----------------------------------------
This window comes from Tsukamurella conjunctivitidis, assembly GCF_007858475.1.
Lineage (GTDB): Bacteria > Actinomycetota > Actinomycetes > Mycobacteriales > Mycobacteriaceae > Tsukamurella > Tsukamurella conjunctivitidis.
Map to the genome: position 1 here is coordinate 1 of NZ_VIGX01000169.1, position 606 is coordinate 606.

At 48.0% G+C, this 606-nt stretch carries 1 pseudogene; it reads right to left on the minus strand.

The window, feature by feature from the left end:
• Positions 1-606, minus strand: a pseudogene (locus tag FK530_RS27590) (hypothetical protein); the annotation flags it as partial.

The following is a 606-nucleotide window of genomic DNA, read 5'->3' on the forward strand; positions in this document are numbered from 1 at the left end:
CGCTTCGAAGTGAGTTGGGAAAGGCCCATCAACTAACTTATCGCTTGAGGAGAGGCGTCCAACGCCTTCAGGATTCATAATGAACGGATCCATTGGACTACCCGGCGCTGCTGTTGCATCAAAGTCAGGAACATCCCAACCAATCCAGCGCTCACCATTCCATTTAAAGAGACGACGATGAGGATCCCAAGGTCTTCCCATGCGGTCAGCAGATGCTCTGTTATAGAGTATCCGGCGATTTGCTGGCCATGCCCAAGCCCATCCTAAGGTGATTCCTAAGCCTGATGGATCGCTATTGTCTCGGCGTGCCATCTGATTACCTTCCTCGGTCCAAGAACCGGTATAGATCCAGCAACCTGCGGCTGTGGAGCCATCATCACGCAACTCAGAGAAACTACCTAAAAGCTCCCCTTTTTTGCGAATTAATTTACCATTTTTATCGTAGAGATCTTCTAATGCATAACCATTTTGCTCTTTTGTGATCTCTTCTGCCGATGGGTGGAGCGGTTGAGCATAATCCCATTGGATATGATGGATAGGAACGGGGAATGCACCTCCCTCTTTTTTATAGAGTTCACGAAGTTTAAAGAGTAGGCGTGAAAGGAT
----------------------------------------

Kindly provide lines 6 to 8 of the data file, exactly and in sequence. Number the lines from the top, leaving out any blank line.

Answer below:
• Positions 1-606, minus strand: a pseudogene (locus tag FK530_RS27590) (hypothetical protein); the annotation flags it as partial.

The following is a 606-nucleotide window of genomic DNA, read 5'->3' on the forward strand; positions in this document are numbered from 1 at the left end:
CGCTTCGAAGTGAGTTGGGAAAGGCCCATCAACTAACTTATCGCTTGAGGAGAGGCGTCCAACGCCTTCAGGATTCATAATGAACGGATCCATTGGACTACCCGGCGCTGCTGTTGCATCAAAGTCAGGAACATCCCAACCAATCCAGCGCTCACCATTCCATTTAAAGAGACGACGATGAGGATCCCAAGGTCTTCCCATGCGGTCAGCAGATGCTCTGTTATAGAGTATCCGGCGATTTGCTGGCCATGCCCAAGCCCATCCTAAGGTGATTCCTAAGCCTGATGGATCGCTATTGTCTCGGCGTGCCATCTGATTACCTTCCTCGGTCCAAGAACCGGTATAGATCCAGCAACCTGCGGCTGTGGAGCCATCATCACGCAACTCAGAGAAACTACCTAAAAGCTCCCCTTTTTTGCGAATTAATTTACCATTTTTATCGTAGAGATCTTCTAATGCATAACCATTTTGCTCTTTTGTGATCTCTTCTGCCGATGGGTGGAGCGGTTGAGCATAATCCCATTGGATATGATGGATAGGAACGGGGAATGCACCTCCCTCTTTTTTATAGAGTTCACGAAGTTTAAAGAGTAGGCGTGAAAGGAT